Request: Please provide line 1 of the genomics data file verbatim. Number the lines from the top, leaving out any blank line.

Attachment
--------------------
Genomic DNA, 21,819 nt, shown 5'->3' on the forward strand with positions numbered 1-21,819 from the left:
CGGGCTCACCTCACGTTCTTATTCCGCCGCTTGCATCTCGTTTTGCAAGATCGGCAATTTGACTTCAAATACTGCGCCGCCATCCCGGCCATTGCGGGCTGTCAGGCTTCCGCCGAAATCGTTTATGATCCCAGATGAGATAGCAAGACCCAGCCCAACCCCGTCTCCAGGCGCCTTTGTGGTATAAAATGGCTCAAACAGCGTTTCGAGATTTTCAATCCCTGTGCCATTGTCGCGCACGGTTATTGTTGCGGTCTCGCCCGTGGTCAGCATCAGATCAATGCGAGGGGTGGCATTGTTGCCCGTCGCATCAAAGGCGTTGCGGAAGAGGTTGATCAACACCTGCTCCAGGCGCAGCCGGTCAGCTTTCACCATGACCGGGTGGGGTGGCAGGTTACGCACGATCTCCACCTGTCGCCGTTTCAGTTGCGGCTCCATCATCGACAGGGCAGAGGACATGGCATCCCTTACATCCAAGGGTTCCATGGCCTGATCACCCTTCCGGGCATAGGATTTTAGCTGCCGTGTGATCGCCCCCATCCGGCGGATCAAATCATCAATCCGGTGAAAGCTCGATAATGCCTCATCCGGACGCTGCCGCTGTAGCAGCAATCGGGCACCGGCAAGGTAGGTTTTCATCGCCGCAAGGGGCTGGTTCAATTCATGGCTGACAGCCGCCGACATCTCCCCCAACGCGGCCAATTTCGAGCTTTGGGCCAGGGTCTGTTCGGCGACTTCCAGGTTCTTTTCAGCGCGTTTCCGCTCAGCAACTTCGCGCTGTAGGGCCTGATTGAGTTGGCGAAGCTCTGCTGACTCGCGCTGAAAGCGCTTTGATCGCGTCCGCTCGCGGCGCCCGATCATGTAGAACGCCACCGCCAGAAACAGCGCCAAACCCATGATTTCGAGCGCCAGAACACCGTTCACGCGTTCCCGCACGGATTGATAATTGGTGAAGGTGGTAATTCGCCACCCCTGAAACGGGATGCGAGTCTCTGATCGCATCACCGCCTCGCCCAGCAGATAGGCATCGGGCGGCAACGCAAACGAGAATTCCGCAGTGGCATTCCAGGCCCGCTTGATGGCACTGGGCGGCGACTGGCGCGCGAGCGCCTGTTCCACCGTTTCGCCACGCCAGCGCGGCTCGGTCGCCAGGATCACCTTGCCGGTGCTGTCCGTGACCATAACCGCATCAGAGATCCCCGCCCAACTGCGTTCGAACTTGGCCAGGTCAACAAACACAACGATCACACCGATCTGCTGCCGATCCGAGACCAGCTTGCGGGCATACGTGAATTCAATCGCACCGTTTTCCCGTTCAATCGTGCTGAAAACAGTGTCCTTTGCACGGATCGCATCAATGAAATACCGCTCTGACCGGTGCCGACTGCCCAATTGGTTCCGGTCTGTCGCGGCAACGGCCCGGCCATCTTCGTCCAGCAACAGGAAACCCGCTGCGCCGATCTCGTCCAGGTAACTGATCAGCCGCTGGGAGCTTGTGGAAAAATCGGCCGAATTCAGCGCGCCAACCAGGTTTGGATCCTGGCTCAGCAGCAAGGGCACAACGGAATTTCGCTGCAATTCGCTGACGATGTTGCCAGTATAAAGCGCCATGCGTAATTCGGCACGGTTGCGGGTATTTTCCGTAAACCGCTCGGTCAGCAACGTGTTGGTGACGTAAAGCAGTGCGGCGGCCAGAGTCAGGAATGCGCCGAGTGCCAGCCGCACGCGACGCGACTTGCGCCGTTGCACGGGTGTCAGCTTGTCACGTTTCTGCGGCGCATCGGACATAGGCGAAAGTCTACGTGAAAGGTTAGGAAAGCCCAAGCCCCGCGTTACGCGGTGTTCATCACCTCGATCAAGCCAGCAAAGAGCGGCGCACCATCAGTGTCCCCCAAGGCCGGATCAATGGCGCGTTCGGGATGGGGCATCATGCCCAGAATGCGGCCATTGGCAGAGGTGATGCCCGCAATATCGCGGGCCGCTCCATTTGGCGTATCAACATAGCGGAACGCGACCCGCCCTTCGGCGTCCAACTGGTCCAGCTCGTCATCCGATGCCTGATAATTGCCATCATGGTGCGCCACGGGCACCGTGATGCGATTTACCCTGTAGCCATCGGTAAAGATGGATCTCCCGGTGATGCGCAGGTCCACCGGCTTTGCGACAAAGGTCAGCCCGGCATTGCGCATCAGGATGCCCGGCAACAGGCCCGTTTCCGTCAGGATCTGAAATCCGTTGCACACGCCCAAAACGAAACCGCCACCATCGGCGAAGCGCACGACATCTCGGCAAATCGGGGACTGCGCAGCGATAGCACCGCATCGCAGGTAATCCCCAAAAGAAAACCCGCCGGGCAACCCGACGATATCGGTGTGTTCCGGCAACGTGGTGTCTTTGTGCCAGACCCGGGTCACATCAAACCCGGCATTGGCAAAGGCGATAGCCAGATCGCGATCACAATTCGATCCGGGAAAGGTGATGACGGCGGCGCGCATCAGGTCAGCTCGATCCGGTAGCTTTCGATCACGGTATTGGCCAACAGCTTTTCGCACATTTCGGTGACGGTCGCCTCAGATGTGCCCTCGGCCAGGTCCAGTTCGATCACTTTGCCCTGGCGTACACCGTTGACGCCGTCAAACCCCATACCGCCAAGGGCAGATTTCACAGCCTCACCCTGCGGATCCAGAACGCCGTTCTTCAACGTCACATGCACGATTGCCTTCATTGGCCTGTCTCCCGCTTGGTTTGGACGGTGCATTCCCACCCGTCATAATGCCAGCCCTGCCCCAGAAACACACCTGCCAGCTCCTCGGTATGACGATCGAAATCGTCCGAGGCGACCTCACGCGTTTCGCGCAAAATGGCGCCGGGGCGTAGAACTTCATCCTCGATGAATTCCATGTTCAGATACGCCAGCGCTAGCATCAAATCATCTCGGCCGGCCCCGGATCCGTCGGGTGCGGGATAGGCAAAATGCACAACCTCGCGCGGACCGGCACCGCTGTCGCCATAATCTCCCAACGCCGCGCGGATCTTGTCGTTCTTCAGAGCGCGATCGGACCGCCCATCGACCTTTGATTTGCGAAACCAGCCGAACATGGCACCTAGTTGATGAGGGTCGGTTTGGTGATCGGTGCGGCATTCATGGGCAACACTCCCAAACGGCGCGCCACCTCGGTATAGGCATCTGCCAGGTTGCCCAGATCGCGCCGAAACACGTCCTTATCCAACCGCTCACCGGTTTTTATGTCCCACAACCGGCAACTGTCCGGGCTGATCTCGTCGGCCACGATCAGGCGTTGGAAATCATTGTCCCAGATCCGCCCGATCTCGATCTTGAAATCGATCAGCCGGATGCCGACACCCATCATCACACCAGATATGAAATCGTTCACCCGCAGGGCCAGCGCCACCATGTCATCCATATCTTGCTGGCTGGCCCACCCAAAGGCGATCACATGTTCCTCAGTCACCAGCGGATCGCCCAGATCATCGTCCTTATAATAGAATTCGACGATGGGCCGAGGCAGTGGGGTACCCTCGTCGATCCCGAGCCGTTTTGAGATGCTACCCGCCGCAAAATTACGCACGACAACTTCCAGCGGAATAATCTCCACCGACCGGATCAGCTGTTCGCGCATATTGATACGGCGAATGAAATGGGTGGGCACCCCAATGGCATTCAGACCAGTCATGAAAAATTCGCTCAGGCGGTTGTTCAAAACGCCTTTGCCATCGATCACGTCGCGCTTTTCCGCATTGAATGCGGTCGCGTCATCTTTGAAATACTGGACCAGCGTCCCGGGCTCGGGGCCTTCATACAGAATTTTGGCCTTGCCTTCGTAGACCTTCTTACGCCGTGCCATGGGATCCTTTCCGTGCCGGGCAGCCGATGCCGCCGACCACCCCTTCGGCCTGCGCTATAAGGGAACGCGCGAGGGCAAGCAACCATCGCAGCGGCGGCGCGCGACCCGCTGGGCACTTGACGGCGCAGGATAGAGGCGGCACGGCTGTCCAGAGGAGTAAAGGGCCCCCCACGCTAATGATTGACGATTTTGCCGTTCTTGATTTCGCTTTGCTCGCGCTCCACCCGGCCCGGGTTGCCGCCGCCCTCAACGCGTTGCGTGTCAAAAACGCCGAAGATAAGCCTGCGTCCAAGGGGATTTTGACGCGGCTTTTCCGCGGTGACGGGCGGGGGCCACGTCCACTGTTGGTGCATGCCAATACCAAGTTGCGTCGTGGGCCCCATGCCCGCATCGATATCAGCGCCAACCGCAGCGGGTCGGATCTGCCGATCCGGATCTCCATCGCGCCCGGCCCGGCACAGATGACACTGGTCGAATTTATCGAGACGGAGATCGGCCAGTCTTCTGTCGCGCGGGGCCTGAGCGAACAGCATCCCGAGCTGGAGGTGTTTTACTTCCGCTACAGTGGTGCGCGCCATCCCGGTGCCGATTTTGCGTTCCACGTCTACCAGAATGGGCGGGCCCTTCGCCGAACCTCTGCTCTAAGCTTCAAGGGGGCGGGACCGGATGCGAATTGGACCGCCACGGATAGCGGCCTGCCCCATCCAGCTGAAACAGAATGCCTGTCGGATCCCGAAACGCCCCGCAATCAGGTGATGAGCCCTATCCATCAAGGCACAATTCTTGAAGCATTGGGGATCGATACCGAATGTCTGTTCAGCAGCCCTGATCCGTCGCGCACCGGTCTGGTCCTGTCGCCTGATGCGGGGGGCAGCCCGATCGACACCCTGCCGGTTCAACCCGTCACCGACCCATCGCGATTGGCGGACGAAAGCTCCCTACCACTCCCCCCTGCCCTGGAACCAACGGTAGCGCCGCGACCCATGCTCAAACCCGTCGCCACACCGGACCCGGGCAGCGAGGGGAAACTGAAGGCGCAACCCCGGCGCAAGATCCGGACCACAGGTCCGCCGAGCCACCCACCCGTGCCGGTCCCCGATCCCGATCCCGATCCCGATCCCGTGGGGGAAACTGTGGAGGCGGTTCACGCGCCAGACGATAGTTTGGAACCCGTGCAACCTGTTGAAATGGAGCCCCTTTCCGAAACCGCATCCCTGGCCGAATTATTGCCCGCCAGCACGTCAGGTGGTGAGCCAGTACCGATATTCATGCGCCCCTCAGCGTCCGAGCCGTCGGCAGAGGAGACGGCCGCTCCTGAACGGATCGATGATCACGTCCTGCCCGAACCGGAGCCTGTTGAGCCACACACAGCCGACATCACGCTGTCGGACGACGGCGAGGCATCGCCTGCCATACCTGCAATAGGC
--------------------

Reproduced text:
Genomic DNA, 21,819 nt, shown 5'->3' on the forward strand with positions numbered 1-21,819 from the left: